In my Arabic grammar I encounter the preposition fiy- illustrated in a “relationship of comparison” (rapport de comparaison).
Blachere’s jouissance is matA( from root m-t-( meaning “to carry away” and, in derived forms, “to enjoy.” Its usages meander through enjoyment, property, and stuff. The notion of “precarious” is absent; however, the syntax example is one of many Blachère takes from the Koran. Julio Cortés points out that the immense corpus of commentary crucially supplements how Koranic terms are understood. The delights of this life are deemed ephemeral by common consent.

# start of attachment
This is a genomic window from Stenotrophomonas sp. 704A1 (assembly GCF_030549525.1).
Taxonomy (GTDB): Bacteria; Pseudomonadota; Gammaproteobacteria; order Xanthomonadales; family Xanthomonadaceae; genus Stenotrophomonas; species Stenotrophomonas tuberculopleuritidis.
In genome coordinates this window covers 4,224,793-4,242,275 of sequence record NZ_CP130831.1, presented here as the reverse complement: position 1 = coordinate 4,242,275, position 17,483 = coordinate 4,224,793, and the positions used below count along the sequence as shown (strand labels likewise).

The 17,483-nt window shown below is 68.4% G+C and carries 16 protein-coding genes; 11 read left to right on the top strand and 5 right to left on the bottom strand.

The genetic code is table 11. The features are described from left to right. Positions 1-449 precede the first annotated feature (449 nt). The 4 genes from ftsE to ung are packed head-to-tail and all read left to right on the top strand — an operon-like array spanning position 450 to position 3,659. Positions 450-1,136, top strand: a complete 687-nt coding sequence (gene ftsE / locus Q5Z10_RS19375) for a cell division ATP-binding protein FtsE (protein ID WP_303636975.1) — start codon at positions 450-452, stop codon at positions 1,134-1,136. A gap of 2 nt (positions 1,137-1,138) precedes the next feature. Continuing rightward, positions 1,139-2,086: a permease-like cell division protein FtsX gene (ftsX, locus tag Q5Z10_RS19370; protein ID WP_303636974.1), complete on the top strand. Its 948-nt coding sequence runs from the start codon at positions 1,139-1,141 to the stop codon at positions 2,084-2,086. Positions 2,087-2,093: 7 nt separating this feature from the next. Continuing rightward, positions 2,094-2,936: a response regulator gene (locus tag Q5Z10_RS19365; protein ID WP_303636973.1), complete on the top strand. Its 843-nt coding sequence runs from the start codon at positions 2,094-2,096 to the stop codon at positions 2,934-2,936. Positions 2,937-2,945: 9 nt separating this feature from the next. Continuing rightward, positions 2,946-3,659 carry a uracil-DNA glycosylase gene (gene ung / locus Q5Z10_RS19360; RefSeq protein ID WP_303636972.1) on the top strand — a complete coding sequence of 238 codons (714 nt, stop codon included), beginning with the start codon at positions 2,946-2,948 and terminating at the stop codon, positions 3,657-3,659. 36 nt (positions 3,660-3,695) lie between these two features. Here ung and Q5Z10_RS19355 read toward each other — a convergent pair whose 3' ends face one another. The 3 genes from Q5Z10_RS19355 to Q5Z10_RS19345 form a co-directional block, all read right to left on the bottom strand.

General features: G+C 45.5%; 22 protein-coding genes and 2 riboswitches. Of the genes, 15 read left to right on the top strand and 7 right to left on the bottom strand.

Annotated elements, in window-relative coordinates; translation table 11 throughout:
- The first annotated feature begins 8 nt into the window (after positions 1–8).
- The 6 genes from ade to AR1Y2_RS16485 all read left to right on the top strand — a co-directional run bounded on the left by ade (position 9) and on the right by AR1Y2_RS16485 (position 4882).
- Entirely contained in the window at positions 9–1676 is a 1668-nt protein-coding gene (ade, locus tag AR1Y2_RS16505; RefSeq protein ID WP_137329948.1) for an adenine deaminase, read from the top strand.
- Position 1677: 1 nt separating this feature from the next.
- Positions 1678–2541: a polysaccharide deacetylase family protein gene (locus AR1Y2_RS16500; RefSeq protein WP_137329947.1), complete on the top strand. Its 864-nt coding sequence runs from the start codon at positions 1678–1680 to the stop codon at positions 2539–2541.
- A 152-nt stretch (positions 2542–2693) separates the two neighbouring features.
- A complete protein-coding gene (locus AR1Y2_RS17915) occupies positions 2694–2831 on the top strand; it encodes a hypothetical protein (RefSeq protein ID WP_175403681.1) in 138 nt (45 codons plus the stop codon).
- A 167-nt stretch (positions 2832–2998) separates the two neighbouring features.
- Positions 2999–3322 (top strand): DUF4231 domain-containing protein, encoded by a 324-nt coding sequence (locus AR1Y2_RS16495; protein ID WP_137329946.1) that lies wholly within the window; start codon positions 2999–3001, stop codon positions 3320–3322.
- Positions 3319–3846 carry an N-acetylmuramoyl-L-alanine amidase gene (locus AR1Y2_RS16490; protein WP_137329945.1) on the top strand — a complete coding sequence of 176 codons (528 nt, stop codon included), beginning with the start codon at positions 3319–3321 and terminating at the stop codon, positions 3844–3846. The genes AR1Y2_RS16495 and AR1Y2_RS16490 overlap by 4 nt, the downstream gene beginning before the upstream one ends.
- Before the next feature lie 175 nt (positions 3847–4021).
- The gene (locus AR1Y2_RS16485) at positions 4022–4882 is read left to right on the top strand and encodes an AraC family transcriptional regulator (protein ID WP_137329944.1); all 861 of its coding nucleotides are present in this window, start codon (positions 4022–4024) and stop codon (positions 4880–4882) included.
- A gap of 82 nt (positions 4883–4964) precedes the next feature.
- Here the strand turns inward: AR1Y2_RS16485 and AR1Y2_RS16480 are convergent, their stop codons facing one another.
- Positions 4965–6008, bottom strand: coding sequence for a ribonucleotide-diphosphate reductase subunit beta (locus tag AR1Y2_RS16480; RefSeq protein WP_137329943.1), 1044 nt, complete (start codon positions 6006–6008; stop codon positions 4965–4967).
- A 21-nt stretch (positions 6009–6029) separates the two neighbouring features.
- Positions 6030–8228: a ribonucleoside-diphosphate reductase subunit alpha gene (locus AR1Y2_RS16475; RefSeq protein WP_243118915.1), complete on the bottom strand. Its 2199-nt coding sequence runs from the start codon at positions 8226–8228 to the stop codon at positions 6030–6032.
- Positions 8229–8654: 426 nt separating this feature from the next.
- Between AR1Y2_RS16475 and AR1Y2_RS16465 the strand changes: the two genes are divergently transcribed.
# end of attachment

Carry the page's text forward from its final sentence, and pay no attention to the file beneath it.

Here’s the exploding rabbit hole: My dictionary defines the idiom matA(u-l-mar’a, whose second word means “woman,” as cunnus. It’s tagged anat. for “anatomical.”
There’s an ancient English word for cunnus that’s cognate with French con and Spanish coño. I once mocked Western scholars born in Victorian times who resorted to Latin in citing salty medieval verses (especially those composed by women). I’m less exercised now about Roman empire slang. I confess my mother-tongue’s alternative to cunnus grates on my ear. I’m content to let sleeping Latin lie.
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